Making Splashes in Graphic Design
Professor Antony O’Hara’s computer graphic art class is learning how to design ads like the pros.
It’s a small seminar of four students in Professor Antony O’Hara’s digital multimedia design class who are analyzing an iPhone 3 advertisement from 2009. It involves a rainbow display of countless small app icons piled on top of each other as if floating out of the phone itself, with the slogan “Thanks a billion.” A minute earlier, they were staring at a monochromatic “Droid Does” ad from the same year, featuring a spinning globe with glowing, translucent apps covering the continents. The students are comparing and critiquing different smartphone print advertisements from over the years—not only in terms of design concept, but how each ad fits each smartphone brand. “What are the trends in each era? What were the designers thinking? And which do you think was more successful?” the professor asks the class.
One student squints. “This iPhone ad is artsy, it’s vibrant, and gives off a more bohemian feel. It’s saying, ‘you can have access to pretty much anything in the iPhone,’” continues the student. “Which I think conveys a stronger message than the serious Droid print, which looks like it’s geared exclusively for professionals.”
Professor O’Hara, nodding, then delves into a mini-lesson about color and shape connotations, and switches to another Droid ad with an arrow pointing upwards. “See how the line goes up like a smile? In ads you’ll rarely see lines pointing down, because that connotes negativity.”
He throws out tips like these about every half a minute as he paces around the room in front of the screen projector.
Welcome to the New York School of Career and Applied Studies (NYSCAS)’s Computer Graphic Design III, taught by Professor Antony O’Hara every Wednesday afternoon in Brooklyn.
While they’re currently imagining creative ways of designing advertisements for a product’s print ad campaign, the class has already created movie posters, book jackets, and web graphics. After analyzing current and past ad campaigns, the class works backwards to try and emulate the design techniques used to achieve the final results.
Last class, students started working on double-exposure images. “When you put two images together, it almost always evokes something meaningful,” O’Hara explains. The small workshop class allows for extensive critique of students’ work, so the professor walks around to each student’s Photoshop to check out progress on the blended images so far.
By the end of the course, students will have become masters at airbrushing, mask layering, and vectors. Besides for being scored on their demonstration of aesthetic development, they’re also being graded on imaginative design concepts and project planning. “Being imaginative is probably the most valuable tool in your graphic design toolbox,” says Professor O’Hara, praising one student, Alea Anderson, on her choice of a dandelion bush acting as the background image to a photo of a young girl smiling to the left of the camera. The result is intriguing: it appears as if the girl is holding a cluster of flowers in her right hand, while clouds pass over the bridge of her nose.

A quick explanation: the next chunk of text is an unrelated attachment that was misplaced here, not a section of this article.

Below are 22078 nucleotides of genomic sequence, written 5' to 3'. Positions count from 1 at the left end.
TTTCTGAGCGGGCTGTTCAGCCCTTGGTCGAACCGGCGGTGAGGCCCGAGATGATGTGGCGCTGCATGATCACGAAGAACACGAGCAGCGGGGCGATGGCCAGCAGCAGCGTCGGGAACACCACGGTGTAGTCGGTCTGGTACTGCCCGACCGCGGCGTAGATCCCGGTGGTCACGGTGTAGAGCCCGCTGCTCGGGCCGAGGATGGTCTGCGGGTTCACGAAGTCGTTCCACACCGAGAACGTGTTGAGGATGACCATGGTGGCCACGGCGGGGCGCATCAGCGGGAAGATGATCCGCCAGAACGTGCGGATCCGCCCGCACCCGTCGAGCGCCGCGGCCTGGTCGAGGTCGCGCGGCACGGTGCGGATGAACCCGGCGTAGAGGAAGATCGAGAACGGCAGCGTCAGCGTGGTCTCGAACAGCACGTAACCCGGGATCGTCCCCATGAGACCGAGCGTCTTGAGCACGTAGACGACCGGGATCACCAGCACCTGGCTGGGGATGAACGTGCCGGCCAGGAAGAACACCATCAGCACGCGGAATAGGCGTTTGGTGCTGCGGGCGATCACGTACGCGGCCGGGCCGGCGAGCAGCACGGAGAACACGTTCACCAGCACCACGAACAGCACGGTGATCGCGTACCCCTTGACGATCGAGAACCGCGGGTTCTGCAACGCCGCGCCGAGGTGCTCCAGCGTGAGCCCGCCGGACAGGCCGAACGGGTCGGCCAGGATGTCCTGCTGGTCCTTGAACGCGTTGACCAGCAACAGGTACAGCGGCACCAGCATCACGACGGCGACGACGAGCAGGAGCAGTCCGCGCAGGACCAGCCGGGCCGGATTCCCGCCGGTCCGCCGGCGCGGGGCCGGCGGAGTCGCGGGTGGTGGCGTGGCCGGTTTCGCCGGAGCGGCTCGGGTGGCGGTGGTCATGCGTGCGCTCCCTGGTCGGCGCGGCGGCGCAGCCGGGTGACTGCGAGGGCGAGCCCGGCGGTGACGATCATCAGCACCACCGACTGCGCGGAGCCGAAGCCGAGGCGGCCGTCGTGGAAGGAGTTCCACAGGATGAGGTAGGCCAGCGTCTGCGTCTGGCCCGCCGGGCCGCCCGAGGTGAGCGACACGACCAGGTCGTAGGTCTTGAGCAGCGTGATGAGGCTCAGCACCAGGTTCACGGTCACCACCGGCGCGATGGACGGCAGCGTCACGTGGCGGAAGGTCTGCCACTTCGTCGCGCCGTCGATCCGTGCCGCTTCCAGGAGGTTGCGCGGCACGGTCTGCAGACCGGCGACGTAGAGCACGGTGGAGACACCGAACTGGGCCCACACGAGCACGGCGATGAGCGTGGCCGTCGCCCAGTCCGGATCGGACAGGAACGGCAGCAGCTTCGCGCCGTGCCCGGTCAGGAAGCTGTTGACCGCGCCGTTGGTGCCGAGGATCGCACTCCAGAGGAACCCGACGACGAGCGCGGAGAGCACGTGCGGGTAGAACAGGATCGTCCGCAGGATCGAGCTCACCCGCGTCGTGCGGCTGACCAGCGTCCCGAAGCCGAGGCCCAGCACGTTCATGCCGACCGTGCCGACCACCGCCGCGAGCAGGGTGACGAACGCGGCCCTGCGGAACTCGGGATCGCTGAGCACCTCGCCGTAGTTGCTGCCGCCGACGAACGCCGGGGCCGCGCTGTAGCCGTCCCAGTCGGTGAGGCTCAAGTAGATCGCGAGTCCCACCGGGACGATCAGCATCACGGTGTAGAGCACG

After offering suggestions on their work, the professor turns again to the projector to do a live demonstration on creating an imaginative product advertisement. He asks the class to think for 10 minutes and come up with an idea together for a new iPhone ad. Their consensus? A smartphone falling into a sea of water, signifying both durability and innovation. “Make a splash,” one student calls out; and the slogan is approved.
After choosing a high-res image of a smartphone (“Nothing kills a project worse than low-quality,” the professor emphasizes. “Resolution is key; scrambled pixels are a nightmare”), O’Hara shows the students how to place the asset into a bed of water. He then plays around with vectors, masks and blend modes to make the bottom half of the iPhone look like it’s underwater.
“A vector mask offers you more control, hardness of edge than a layer mask,” Professor O’Hara adds before he liquefies the waves. “Randomize the splash, because imperfection is natural,” he reminds them. “The key to success of a print ad is a high level of attention to detail. You need to ask yourself, what’s the nature of a droplet of water? What does it look like in real life? And how can we recreate that as best as possible?”
It’s this attention to detail, explains the professor—who also teaches at LAS- Flatbush, Lander College for Women, Machon L’ Parnasa, and the Graduate School of Technology’s Web and Multimedia Design Program[YF1] —that can make the difference between getting hired or rejected for a coveted job.
And so far, several creative alumni have already made the cut. One recent alumna, for example, has become the in-house art director in a Manhattan advertising company. Another NYSCAS student, Oksana Saulenko, who continued on to earn a Masters of Arts at Touro College Graduate School of Technology in Web and Multimedia Design, is now a Graphic Designer at Lesti Publishing Corporation.GraduateMalka Goldfein is the founder and creative director at RedDot Studio.
The students here are aiming for those companies. One student plans on continuing her education to earn her master’s in digital technology so she can be a more competitive applicant. Another student is already doing work for his own graphic design freelance company so he can gain experience.
“A marketable designer's portfolio must exhibit artistic creativity; the ability to attract and engage, design intelligence; the ability to solve a design problem and effectively communicate, and the mastery of the digital tools for efficient production in a fast paced, media intensive world.
“In every lesson, these are the elements we try to instill in our students,” says Professor O’Hara.